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Fail Weights & Scores

Paul Theodorou Updated by Paul Theodorou

In ChekRite we can not only record that a question passed or failed but if it was failed, the criticality of that failure. To do this we use something called Fail Weights to record how important the failure was at both a question and even a sub-check level.

As the user goes through the checklist, the app keeps a running total of all the fail weights that have been recorded to give a total Score. This score can be used to compare the results of one inspection to another. It's often not good enough to know how many questions were failed in a checklist but how important those questions were that failed.

Fail Weights

Before you start using Fail Weights in your company, you need to come up with a strategy on your scoring system. Traditionally, companies would classify problems as High, Medium, or Low, or Category A, B or C or some other simplistic system. ChekRite allows you to not only do that but go further. We use a numeric scoring system with the higher the number the more critical the failure. Furthermore, this type of scoring system will allow for the cumulative aggregation of failures. So if you had Level 1 problems being worth 1 point and Level 2 being worth 5 points, you could say that five Level 1 problems are the same as one Level 2 problem.

Each company is free to create their own weighting system with as many levels as they want. Here is a suggested one that customers often use.

Level

Fail Weight

Equivalence

Low

1

Medium

5

5 x Low problems

High

10

10 x Low problems or

2 x Medium problems

Critical

50

50 x Low problems or

10 x Medium problems or

5 x High problems

Question Fail Weights

In its simplest form, you can assign a fail weight at an individual question level. So a dirty cabin might only have a fail weight of 1 whereas a missing step on a ladder might have a fail weight of 10. Whilst both items can fail, clearly a missing step is a safety issue that warrants closer attention than the cabin being dirty.

To add a Fail Weight to a question just enter the appropriate value in the Default Fail Weight item on the question screen as per the screenshot below.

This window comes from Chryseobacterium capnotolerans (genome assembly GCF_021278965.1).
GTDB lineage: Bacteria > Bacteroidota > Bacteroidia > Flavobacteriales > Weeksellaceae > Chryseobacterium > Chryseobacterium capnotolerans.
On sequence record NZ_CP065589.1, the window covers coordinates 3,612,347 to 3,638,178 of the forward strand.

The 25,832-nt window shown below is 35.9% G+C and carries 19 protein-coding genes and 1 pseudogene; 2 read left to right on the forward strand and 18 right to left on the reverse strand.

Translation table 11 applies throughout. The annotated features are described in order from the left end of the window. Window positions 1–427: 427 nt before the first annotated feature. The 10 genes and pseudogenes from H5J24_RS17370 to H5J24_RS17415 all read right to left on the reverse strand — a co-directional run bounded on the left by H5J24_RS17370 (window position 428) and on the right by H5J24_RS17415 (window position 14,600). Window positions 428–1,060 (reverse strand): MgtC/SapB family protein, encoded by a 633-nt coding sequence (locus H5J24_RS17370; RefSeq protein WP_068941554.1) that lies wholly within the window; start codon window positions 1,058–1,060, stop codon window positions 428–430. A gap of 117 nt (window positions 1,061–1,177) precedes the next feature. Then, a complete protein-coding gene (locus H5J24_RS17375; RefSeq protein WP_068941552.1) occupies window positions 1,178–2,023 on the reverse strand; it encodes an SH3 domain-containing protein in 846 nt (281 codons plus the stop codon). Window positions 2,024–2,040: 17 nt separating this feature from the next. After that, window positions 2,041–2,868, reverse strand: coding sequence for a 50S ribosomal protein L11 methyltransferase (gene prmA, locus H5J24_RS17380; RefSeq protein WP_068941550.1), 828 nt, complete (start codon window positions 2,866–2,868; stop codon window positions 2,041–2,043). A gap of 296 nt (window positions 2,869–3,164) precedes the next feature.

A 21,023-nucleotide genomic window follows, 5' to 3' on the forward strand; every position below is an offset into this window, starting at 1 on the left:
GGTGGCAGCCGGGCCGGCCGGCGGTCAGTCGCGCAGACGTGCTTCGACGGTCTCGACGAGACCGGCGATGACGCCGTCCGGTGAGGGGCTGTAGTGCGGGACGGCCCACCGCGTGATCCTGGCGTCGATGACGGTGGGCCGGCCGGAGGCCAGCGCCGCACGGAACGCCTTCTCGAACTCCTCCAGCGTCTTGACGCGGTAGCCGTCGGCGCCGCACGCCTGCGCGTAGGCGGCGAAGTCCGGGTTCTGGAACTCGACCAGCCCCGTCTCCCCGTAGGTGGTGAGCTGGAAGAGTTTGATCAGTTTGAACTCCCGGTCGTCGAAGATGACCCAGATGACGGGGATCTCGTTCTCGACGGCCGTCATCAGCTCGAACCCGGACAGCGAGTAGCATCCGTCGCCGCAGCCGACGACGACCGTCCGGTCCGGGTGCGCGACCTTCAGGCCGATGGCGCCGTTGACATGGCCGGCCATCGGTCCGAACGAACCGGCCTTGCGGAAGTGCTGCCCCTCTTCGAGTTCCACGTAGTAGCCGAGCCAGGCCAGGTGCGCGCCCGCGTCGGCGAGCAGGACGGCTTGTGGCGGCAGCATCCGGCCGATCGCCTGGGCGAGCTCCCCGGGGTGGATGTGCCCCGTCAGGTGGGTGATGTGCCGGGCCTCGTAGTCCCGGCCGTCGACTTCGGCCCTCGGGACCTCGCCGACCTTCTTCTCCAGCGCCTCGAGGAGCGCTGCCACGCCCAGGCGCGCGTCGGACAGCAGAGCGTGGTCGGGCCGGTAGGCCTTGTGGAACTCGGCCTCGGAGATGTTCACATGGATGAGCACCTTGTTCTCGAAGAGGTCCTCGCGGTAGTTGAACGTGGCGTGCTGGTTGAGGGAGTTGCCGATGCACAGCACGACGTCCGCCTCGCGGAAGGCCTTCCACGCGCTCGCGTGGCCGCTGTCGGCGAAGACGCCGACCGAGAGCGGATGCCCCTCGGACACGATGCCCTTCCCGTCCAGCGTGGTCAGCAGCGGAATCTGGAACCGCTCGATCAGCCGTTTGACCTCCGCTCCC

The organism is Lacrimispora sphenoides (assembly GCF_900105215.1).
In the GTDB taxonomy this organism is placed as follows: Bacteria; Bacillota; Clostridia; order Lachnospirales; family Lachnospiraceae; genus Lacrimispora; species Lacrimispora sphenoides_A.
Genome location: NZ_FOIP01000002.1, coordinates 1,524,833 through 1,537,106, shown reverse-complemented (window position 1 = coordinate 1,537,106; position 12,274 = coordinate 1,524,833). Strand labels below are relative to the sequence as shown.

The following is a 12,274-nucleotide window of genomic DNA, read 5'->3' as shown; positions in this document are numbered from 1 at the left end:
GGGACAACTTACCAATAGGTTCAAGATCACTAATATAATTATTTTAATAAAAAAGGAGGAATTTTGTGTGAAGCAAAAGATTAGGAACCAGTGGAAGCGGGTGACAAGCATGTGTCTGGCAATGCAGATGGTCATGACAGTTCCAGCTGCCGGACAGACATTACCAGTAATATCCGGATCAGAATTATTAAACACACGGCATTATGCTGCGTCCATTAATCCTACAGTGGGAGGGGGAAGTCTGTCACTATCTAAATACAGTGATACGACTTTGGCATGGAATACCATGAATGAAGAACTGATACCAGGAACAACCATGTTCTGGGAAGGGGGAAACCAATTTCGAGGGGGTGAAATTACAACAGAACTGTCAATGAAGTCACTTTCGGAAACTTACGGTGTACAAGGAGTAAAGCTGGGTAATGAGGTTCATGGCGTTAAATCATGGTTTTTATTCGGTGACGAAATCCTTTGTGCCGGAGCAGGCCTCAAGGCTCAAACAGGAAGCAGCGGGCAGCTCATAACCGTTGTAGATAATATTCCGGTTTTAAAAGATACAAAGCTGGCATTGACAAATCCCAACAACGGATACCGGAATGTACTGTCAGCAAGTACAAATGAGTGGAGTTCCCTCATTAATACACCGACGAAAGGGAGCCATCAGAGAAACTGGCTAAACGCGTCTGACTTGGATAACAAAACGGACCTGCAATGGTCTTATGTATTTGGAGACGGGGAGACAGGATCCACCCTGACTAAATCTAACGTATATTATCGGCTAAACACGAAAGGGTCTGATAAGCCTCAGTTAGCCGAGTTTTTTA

Sub-Check Fail Weights

Not only can you put a fail weight on a question but you can put them on the individual sub-checks so depending on what answer they select a different fail weight can apply. This allows you to have a lot more granularity into knowing when things fail, how bad they are.

To add a Fail Weight to a question enter the appropriate value in the Fail Weight item on the sub-check screen as per the screenshot below.

Scores

As the user goes through the checklist the apps keep track of the cumulative score for the inspection. At any point you can see this score by tapping on the Action menu on the top left and the score so far will be displayed in the panel that slides out.

Question Score Calculation

Fail Weights are only calculated if the question Fails (i.e. the button pushed has a status of Fail). To calculate the total score of a question we add together the Default Fail Weight plus the Fail Weights of any selected sub-checks.

The scores for each question are added together to get a total score for the Inspection. This granularity allows you to not only see how whole checklists compare to each other when it comes to failing but how individual questions compare. You can use these scores in ChekRite Analytics for your reporting but also in Triaging issues or driving Notifications.

Supervisor Tolerance

When you set up a checklist, you can designate a Supervisor Tolerance. When the user submits the inspection, if the total score exceeds the Supervisor Tolerance, they are warned that they need to get supervisor approval before proceeding as there may be enough things or enough serious things wrong during this inspection to warrant a supervisor to take a closer inspection of this before allowing the asset to be used.

The Supervisor Tolerance is entered on the main checklist screen in the orange box below.

Abort Tolerance

Just like the Supervisor Tolerance above, you can also set an Abort Tolerance. However, unlike the Supervisor Tolerance, we don't wait until the end of the checklist to compare against the Abort Tolerance. If at any point during the inspection, the Abort Tolerance is exceeded, the checklist exits and displays a warning message saying that the Abort Tolerance has been exceeded. An Abort Tolerance is there because some things are so critical that if they are failed, there is no point going further with the inspection.

The Abort Tolerance is entered on the main checklist screen in the red box above.

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